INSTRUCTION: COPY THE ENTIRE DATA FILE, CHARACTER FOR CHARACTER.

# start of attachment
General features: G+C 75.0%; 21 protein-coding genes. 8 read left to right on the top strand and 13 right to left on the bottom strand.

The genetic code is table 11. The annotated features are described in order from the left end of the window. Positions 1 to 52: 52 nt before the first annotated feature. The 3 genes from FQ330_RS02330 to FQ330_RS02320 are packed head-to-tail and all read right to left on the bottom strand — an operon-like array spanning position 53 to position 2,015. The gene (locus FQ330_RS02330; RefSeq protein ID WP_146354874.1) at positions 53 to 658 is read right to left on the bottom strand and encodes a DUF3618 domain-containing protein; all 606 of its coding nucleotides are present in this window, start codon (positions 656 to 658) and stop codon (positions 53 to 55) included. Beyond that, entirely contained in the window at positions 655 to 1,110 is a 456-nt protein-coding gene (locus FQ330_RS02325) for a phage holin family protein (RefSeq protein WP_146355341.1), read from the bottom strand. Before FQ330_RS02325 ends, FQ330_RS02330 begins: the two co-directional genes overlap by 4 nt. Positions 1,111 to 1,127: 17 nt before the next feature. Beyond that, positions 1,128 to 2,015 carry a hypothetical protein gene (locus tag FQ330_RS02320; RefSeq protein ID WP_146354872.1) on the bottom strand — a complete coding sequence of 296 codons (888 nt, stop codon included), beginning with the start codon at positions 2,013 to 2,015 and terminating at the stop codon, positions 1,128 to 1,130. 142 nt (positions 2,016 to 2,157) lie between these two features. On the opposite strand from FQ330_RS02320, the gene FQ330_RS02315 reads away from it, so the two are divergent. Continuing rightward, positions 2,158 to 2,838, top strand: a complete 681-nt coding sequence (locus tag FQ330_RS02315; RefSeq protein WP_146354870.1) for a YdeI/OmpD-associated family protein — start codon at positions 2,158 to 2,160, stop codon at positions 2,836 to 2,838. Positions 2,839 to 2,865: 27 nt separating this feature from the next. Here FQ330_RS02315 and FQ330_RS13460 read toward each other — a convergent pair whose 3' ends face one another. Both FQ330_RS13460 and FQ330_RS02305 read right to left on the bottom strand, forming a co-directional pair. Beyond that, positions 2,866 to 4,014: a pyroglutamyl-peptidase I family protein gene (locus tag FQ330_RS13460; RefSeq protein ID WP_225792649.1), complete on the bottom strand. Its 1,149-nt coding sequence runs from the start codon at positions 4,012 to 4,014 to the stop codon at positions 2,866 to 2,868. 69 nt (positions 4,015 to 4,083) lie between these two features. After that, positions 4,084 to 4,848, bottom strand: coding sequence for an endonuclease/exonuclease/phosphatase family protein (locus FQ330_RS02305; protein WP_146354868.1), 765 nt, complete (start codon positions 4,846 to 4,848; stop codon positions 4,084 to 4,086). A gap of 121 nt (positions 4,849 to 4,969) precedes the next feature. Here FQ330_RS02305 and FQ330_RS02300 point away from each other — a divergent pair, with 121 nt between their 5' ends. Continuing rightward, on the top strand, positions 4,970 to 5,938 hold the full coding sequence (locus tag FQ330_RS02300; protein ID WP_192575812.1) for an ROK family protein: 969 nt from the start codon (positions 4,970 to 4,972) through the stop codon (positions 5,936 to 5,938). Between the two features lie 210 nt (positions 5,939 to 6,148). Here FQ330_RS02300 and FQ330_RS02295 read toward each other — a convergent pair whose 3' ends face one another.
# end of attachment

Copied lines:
General features: G+C 75.0%; 21 protein-coding genes. 8 read left to right on the top strand and 13 right to left on the bottom strand.

The genetic code is table 11. The annotated features are described in order from the left end of the window. Positions 1 to 52: 52 nt before the first annotated feature. The 3 genes from FQ330_RS02330 to FQ330_RS02320 are packed head-to-tail and all read right to left on the bottom strand — an operon-like array spanning position 53 to position 2,015. The gene (locus FQ330_RS02330; RefSeq protein ID WP_146354874.1) at positions 53 to 658 is read right to left on the bottom strand and encodes a DUF3618 domain-containing protein; all 606 of its coding nucleotides are present in this window, start codon (positions 656 to 658) and stop codon (positions 53 to 55) included. Beyond that, entirely contained in the window at positions 655 to 1,110 is a 456-nt protein-coding gene (locus FQ330_RS02325) for a phage holin family protein (RefSeq protein WP_146355341.1), read from the bottom strand. Before FQ330_RS02325 ends, FQ330_RS02330 begins: the two co-directional genes overlap by 4 nt. Positions 1,111 to 1,127: 17 nt before the next feature. Beyond that, positions 1,128 to 2,015 carry a hypothetical protein gene (locus tag FQ330_RS02320; RefSeq protein ID WP_146354872.1) on the bottom strand — a complete coding sequence of 296 codons (888 nt, stop codon included), beginning with the start codon at positions 2,013 to 2,015 and terminating at the stop codon, positions 1,128 to 1,130. 142 nt (positions 2,016 to 2,157) lie between these two features. On the opposite strand from FQ330_RS02320, the gene FQ330_RS02315 reads away from it, so the two are divergent. Continuing rightward, positions 2,158 to 2,838, top strand: a complete 681-nt coding sequence (locus tag FQ330_RS02315; RefSeq protein WP_146354870.1) for a YdeI/OmpD-associated family protein — start codon at positions 2,158 to 2,160, stop codon at positions 2,836 to 2,838. Positions 2,839 to 2,865: 27 nt separating this feature from the next. Here FQ330_RS02315 and FQ330_RS13460 read toward each other — a convergent pair whose 3' ends face one another. Both FQ330_RS13460 and FQ330_RS02305 read right to left on the bottom strand, forming a co-directional pair. Beyond that, positions 2,866 to 4,014: a pyroglutamyl-peptidase I family protein gene (locus tag FQ330_RS13460; RefSeq protein ID WP_225792649.1), complete on the bottom strand. Its 1,149-nt coding sequence runs from the start codon at positions 4,012 to 4,014 to the stop codon at positions 2,866 to 2,868. 69 nt (positions 4,015 to 4,083) lie between these two features. After that, positions 4,084 to 4,848, bottom strand: coding sequence for an endonuclease/exonuclease/phosphatase family protein (locus FQ330_RS02305; protein WP_146354868.1), 765 nt, complete (start codon positions 4,846 to 4,848; stop codon positions 4,084 to 4,086). A gap of 121 nt (positions 4,849 to 4,969) precedes the next feature. Here FQ330_RS02305 and FQ330_RS02300 point away from each other — a divergent pair, with 121 nt between their 5' ends. Continuing rightward, on the top strand, positions 4,970 to 5,938 hold the full coding sequence (locus tag FQ330_RS02300; protein ID WP_192575812.1) for an ROK family protein: 969 nt from the start codon (positions 4,970 to 4,972) through the stop codon (positions 5,936 to 5,938). Between the two features lie 210 nt (positions 5,939 to 6,148). Here FQ330_RS02300 and FQ330_RS02295 read toward each other — a convergent pair whose 3' ends face one another.